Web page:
Over the past six years, Kimberley Whale Watching has recorded tail fluke imges of Kimberley Humpback whales to add to a MICSPix database designed by Wheelock College in Boston, Mass. These photographs allow researchers to monitor the movement, health and behaviour of individual humpbacks as they migrate up and down the Western Australian coast.
As Humpbacks dive they raise their tail flukes above the ocean surface,enabling us to photograph the markings on the underside, or ventral surface, to add to the database. The first North Atlantic Humpback whale tail fluke catalogue was published in 1976 by Allied Whale. Individual humpbacks are identified by the patterns of black and white pigmentation and scars on the underside of the flukes of their tails, and by the patterns on the tail’s trailing edge, the distinctive S-shaped scalloped part on the outside of the flukes, which has pointed tips and a deep median notch in the centre. Tail flukes can be up to 5.5 m wide.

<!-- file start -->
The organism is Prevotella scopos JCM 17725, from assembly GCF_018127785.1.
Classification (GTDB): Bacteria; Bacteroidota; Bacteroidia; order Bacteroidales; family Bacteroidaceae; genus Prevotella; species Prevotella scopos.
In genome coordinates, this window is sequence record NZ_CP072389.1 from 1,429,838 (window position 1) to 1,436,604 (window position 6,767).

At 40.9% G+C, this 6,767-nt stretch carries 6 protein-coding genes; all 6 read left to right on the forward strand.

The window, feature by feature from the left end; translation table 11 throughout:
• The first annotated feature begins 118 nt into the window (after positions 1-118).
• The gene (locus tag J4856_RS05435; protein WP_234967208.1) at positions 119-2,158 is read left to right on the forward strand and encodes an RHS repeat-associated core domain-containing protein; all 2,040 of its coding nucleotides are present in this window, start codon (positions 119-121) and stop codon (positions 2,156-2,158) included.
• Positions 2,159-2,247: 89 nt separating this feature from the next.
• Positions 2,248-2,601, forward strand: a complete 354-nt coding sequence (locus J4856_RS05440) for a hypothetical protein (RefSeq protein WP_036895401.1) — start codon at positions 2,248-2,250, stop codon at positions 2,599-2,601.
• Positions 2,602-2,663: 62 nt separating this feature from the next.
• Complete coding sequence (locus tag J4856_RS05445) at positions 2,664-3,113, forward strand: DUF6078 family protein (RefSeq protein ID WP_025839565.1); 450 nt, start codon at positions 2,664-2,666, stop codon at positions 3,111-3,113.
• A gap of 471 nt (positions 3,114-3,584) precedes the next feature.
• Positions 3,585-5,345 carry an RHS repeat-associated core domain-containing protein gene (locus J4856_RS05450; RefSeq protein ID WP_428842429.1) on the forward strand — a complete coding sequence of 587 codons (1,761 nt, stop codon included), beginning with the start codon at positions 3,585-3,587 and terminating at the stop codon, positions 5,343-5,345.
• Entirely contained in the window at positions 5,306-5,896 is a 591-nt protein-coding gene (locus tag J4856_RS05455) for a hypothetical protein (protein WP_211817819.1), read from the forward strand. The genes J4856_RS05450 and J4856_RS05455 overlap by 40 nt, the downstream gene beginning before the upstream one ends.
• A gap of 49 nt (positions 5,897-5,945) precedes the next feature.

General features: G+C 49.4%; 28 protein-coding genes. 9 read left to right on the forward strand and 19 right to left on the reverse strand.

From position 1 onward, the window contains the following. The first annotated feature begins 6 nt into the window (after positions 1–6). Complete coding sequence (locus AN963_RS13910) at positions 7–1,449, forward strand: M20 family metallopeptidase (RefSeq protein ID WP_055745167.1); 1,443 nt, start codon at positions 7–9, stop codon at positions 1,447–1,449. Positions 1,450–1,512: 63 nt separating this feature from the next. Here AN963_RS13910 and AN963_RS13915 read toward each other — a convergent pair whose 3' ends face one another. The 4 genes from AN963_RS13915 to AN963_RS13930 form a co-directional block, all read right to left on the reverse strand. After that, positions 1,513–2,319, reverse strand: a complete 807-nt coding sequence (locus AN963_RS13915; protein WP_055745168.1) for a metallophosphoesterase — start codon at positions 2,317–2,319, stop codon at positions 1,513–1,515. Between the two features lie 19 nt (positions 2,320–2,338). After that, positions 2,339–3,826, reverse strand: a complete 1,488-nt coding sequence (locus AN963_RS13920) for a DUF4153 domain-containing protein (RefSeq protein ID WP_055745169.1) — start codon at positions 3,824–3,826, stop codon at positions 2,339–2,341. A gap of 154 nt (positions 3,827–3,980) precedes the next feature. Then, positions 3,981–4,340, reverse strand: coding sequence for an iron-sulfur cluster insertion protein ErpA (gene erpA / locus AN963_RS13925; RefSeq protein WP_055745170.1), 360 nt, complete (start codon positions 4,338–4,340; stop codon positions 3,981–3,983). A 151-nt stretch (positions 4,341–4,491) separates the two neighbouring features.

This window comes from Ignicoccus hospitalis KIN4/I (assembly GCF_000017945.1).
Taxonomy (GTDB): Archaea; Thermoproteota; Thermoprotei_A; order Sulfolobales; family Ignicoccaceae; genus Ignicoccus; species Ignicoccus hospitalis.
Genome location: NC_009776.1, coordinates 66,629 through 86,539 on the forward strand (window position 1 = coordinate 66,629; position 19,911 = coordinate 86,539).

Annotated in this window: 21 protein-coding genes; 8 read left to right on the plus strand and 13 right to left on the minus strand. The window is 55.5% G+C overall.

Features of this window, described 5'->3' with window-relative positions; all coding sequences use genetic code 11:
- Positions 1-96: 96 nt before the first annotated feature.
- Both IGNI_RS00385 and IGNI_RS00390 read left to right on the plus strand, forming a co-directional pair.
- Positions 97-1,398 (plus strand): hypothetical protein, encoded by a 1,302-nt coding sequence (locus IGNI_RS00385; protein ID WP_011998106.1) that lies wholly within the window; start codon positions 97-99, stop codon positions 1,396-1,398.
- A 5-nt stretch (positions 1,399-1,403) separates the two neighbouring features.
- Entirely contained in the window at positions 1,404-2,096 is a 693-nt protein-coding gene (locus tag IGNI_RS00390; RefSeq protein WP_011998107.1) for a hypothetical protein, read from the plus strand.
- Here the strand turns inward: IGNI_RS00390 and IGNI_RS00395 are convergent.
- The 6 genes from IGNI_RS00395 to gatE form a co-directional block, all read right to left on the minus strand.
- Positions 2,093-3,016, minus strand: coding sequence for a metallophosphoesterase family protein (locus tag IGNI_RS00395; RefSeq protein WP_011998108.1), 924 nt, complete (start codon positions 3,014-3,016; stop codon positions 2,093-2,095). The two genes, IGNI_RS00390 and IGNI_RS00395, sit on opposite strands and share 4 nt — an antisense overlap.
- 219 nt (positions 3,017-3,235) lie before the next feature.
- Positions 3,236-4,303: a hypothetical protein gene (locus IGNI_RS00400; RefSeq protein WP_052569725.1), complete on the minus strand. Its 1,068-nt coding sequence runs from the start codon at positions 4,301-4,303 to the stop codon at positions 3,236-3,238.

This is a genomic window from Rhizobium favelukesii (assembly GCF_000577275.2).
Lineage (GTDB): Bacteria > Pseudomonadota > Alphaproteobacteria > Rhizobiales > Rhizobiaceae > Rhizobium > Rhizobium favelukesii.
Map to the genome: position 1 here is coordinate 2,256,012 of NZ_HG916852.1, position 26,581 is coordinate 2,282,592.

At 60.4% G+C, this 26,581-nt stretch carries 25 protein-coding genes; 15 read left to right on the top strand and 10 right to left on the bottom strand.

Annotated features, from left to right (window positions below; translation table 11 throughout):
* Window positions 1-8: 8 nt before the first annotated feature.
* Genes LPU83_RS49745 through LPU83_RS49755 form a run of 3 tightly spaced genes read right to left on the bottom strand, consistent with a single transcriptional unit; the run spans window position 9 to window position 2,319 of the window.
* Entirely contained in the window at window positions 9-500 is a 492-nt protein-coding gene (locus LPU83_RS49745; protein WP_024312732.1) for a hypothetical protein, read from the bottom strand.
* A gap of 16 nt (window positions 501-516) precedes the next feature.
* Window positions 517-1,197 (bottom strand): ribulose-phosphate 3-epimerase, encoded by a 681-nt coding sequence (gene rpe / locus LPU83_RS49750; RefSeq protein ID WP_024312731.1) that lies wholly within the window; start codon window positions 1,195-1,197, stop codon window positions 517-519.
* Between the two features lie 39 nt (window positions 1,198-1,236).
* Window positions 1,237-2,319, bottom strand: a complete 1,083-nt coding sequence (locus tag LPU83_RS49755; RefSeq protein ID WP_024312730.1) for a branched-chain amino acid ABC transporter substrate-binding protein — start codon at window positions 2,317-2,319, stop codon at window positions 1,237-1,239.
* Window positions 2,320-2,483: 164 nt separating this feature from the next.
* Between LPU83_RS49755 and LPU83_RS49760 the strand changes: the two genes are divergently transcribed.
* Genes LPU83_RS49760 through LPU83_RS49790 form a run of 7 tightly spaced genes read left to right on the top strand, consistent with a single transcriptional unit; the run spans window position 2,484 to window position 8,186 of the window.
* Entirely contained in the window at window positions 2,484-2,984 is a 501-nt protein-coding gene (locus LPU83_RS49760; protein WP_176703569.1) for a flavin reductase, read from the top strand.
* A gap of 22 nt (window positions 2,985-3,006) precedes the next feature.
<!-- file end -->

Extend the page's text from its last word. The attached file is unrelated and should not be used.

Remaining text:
Whale Tails – Images by Annabelle Sandes & Richard Costin – Kimberley Whale Watching